India Needs Monetary Steps to Cool Inflation, Central Bank Says
July 27 (Bloomberg) -- India needs tighter monetary policy to cool inflation, the central bank said, signaling the possibility of an interest-rate increase today.
"For containing the inflation persistence and anchoring inflation expectations, anti-inflationary monetary policy actions become a necessity," the Reserve Bank of India said in a report yesterday before Governor Duvvuri Subbarao's rate decision at 11:30 a.m. in Mumbai today.
India's key wholesale-price inflation rate has stayed above 10 percent since February and the opposition plans to attack Prime Minister Manmohan Singh's government in parliament over the issue. Prices may rise further after Singh on June 25 allowed state-run refiners, including Indian Oil Corp., to raise fuel costs.
"An increase in interest rates today is a done deal," said Dharmakirti Joshi, chief economist at Mumbai-based Crisil Ltd., the Indian unit of Standard & Poor's. "High inflation persisting for many months will trigger political protests."
The Reserve Bank will probably raise its reverse-repurchase rate by a quarter-percentage point to 4.25 percent, all 20 forecasts in a Bloomberg News survey showed. It will raise the repurchase rate to 5.75 percent from 5.5 percent, according to all but one analyst, who expects it to be kept unchanged.
Subbarao has increased the central bank's benchmark rates three times since mid-March by a quarter-point each.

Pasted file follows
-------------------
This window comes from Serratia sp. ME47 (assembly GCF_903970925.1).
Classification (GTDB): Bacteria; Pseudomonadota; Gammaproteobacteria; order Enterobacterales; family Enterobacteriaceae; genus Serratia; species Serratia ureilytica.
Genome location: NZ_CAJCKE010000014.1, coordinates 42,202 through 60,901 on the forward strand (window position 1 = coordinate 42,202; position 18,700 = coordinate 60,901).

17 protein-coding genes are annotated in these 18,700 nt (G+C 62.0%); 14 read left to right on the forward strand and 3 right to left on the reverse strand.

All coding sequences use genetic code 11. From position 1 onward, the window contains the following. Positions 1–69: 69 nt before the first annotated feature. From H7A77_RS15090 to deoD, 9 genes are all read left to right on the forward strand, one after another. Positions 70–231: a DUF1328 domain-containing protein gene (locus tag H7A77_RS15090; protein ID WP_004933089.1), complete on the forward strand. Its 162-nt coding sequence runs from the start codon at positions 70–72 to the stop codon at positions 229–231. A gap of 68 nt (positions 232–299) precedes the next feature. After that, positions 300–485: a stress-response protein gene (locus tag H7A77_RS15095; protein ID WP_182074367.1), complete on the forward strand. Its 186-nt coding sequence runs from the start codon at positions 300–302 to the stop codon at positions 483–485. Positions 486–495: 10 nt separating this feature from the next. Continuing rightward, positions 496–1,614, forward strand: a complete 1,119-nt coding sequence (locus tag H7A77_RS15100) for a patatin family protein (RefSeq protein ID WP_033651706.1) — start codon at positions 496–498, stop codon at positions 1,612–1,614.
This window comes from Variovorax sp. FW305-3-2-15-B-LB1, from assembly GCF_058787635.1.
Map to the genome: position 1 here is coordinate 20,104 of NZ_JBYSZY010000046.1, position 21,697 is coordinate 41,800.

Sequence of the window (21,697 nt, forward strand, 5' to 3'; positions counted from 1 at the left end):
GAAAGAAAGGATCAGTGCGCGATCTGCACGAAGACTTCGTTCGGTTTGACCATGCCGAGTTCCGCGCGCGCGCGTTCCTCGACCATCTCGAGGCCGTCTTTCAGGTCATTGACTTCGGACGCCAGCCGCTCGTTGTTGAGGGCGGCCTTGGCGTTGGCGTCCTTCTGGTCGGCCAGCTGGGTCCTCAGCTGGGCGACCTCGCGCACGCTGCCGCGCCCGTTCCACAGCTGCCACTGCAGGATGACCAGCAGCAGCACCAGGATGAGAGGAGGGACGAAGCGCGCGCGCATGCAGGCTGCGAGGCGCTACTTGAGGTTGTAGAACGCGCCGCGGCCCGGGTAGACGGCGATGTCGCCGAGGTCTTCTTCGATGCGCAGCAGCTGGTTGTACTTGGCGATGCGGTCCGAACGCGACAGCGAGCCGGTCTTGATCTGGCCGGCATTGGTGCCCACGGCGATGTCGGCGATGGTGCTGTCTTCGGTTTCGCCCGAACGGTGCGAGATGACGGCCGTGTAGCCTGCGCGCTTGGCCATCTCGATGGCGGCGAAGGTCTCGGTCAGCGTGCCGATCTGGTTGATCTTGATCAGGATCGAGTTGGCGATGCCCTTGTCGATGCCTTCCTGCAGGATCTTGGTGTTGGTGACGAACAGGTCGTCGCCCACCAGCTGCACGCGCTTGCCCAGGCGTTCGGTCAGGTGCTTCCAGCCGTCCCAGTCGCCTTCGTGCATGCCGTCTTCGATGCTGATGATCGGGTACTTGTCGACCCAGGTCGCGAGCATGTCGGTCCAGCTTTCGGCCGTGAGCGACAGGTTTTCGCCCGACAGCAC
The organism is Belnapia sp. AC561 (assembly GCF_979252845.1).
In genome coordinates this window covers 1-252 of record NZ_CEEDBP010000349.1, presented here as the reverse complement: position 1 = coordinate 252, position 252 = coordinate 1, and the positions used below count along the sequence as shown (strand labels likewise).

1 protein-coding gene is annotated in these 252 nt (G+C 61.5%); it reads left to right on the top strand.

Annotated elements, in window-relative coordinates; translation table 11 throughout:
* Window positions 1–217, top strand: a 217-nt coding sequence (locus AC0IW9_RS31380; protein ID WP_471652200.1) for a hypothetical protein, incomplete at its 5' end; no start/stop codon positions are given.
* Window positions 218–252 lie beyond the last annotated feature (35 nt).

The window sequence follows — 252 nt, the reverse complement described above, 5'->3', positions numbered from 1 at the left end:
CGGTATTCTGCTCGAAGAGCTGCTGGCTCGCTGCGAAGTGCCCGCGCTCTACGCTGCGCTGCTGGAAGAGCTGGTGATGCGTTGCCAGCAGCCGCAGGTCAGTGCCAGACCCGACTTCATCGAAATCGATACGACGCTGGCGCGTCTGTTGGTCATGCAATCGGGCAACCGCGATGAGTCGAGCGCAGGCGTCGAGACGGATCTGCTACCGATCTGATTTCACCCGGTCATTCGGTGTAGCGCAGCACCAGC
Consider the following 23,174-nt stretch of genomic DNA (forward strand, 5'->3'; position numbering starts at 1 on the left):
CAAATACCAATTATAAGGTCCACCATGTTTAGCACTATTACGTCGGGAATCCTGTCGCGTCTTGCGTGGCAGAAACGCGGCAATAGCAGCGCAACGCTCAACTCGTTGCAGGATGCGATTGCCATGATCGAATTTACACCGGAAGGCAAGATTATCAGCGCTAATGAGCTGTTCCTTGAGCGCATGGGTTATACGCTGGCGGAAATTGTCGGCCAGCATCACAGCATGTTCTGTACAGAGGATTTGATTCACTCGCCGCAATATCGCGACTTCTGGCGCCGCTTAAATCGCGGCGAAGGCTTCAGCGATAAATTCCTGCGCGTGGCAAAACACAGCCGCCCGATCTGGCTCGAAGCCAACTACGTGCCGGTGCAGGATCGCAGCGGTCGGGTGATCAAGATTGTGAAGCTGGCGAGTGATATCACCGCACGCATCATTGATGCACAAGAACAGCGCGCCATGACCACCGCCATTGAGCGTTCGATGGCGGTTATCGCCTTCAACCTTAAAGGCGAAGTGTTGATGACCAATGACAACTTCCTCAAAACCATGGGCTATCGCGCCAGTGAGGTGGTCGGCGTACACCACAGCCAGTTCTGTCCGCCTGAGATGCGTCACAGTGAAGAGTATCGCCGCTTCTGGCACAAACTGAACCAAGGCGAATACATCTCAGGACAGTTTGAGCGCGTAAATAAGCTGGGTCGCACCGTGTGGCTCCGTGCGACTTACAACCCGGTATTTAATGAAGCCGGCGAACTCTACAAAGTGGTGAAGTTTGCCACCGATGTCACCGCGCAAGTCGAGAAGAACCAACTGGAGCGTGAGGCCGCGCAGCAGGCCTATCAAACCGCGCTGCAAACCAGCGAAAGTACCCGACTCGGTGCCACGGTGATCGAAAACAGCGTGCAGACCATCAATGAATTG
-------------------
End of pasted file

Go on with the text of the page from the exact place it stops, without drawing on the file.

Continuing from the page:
The yield on the 10-year Indian government bond slid one basis point to 7.67 percent at the 5:30 p.m. close in Mumbai yesterday and the rupee fell 0.2 percent to 47.05 against the dollar. The Bombay Stock Exchange's Sensitive Index dropped 0.6 percent.
The wholesale-price inflation rate rose 10.55 percent in June after climbing 11.23 percent in April, a 19-month a high, according to government data.
"Inflation will dominate house proceedings and we will seek an explanation from the government," said S.S. Ahluwalia, a lawmaker from the opposition Bharatiya Janata Party.
Inflation may average 8.6 percent in the year ending March 31, according to forecasts that the central bank compiled from agencies including the International Monetary Fund and the Asian Development Bank. The survey in April projected an average inflation rate of 7 percent.
The economy is likely to expand 8.4 percent in the current financial year, the survey showed, compared with an 8.2 percent estimate three months ago.
"With receding concerns relating to the recovery and given the emerging risks of generalized inflation, monetary policy measures have to continue the calibrated normalization process," the RBI said.
The manufactured-price inflation rate, the RBI's gauge for consumer demand, accelerated to 7.3 percent in June, from near zero in November, and "is above the comfort level," the central bank said in its report.
"Pressure is mounting on the RBI to raise rates," Jahangir Aziz, chief India economist at JPMorgan Chase & Co. in Mumbai, said before the report. "Inflation is the biggest risk that policy makers need to be worried about."
One of the elements stoking inflation is fuel prices. The government permitted state-run refiners to raise gasoline and diesel costs to cut its subsidy bill.
The finance ministry estimates the move will boost the inflation rate by about a percentage point.
Moody's Investors Service yesterday said that the fuel- price decision will help the government cut its budget deficit. Moody's raised India's local-currency debt rating by a level to Ba1, the highest non-investment category.
"The monetary unwinding that started in October 2009 should continue till inflation expectations are firmly anchored and inflation is brought down," the RBI said.
To contact the reporter on this story: Kartik Goyal in New Delhi at email@example.com